The company said it wasn't able to negotiate a deal with its creditors, and its Clear fast-lane security check service stopped operations abruptly late Monday. More than a quarter million customers won't get refunds of membership fees that ranged from $178 to $199 per year and many people bought multi-year memberships. Some Clear members found out via e-mail but many did not learn that the program was over until they showed up at the airport.
The program was founded in 2003 by Steven Brill but he left the company in February when a group of investors took control. Many travelers are concerned about what happens to their identifying information. If the company files for bankruptcy protection and is sold off there is the faint possibility that creditors could argue that the information be sold to the highest bidder to pay creditors but this seems unlikely because the courts will likely protect customers.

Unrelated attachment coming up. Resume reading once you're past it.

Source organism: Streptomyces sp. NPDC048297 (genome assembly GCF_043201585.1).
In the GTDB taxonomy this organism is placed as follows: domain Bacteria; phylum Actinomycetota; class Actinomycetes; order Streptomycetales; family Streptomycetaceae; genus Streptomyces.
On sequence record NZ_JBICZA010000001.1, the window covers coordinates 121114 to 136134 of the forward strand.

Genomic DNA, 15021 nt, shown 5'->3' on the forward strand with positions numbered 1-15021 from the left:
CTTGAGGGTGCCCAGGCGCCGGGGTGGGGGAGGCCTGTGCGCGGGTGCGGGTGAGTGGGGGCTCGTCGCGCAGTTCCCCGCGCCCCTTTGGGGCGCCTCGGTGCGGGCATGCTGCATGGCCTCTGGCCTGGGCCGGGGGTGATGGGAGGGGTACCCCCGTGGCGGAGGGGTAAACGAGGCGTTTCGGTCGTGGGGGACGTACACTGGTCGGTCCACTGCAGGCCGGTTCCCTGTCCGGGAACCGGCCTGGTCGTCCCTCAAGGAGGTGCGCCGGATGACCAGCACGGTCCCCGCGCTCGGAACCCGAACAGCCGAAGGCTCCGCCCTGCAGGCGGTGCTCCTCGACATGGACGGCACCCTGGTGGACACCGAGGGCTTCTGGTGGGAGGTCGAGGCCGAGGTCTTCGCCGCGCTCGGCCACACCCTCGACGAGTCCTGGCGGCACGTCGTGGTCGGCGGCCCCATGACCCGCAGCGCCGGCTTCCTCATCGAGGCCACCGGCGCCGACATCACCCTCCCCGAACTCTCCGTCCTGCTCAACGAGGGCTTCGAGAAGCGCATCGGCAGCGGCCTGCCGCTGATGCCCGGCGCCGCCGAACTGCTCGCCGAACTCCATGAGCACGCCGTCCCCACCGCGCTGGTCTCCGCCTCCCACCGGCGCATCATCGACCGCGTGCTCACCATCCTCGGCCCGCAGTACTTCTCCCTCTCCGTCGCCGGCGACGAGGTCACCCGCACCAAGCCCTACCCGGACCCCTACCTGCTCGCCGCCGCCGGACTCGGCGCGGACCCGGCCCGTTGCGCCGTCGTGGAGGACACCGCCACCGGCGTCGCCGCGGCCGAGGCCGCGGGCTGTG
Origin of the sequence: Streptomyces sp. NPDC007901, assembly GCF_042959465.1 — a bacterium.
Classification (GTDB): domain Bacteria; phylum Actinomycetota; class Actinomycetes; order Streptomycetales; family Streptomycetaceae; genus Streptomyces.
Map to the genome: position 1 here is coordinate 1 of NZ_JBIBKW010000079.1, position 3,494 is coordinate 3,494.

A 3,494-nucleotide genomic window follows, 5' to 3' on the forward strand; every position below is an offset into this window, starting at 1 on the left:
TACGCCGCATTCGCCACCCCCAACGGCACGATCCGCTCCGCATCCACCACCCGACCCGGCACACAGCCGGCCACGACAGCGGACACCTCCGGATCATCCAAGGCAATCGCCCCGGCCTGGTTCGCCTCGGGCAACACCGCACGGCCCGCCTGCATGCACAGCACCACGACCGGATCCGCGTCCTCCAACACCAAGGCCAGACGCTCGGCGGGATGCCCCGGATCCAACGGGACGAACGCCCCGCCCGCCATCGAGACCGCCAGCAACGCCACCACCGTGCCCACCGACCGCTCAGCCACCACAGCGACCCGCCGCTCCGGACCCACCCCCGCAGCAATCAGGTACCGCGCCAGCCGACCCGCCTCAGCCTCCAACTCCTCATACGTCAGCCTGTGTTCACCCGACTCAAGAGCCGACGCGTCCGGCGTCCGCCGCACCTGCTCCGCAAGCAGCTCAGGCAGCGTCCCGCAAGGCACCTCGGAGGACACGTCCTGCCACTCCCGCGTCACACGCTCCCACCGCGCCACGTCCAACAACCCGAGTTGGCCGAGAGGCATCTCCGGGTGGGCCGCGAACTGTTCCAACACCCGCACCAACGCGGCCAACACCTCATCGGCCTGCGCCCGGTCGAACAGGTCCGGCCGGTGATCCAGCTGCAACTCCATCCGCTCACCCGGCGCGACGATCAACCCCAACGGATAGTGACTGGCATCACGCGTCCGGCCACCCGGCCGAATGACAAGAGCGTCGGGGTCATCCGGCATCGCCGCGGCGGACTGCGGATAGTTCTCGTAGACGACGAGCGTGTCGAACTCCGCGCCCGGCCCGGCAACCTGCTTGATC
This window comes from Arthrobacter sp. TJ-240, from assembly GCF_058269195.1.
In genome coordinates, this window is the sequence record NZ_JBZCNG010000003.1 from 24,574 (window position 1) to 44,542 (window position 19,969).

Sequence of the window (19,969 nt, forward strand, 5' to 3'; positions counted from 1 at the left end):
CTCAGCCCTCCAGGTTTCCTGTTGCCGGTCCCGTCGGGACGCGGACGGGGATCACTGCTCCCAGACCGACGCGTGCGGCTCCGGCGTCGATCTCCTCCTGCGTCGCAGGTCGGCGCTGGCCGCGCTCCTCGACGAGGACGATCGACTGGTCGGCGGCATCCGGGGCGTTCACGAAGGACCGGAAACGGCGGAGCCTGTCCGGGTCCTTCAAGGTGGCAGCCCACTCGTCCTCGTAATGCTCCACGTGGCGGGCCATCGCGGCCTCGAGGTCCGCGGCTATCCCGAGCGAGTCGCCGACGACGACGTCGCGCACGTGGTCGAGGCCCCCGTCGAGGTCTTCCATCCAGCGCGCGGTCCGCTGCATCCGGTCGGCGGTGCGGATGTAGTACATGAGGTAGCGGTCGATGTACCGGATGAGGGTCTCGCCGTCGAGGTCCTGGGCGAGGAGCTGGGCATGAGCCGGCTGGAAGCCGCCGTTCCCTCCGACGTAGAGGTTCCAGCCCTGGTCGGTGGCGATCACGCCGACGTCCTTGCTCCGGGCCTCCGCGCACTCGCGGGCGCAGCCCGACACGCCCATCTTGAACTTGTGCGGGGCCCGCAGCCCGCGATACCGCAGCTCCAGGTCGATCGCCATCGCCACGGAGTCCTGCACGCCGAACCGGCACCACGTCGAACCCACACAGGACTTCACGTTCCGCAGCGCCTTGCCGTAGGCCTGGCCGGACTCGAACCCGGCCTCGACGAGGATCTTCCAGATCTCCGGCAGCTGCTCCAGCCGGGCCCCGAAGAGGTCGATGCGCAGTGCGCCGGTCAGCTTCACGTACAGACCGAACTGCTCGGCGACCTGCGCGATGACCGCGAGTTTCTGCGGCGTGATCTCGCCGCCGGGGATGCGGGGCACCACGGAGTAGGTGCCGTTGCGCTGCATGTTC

One lingering question is whether or not this type of service can work in the future. Have the changes in the TSA and airlines made the service less of a draw? The AP quotes Air Transport Association spokesman David Castelveter who said that the service "provided no security benefit, and it charged you for what the TSA and the airlines gave you at no cost." Some Clear members say that the service saved them time and gave them a bit of relief from the hassles of the regular security lines. The loss of this program may make airline elite status programs and private jet charter options more appealing again to those looking for ways to fly with less stress.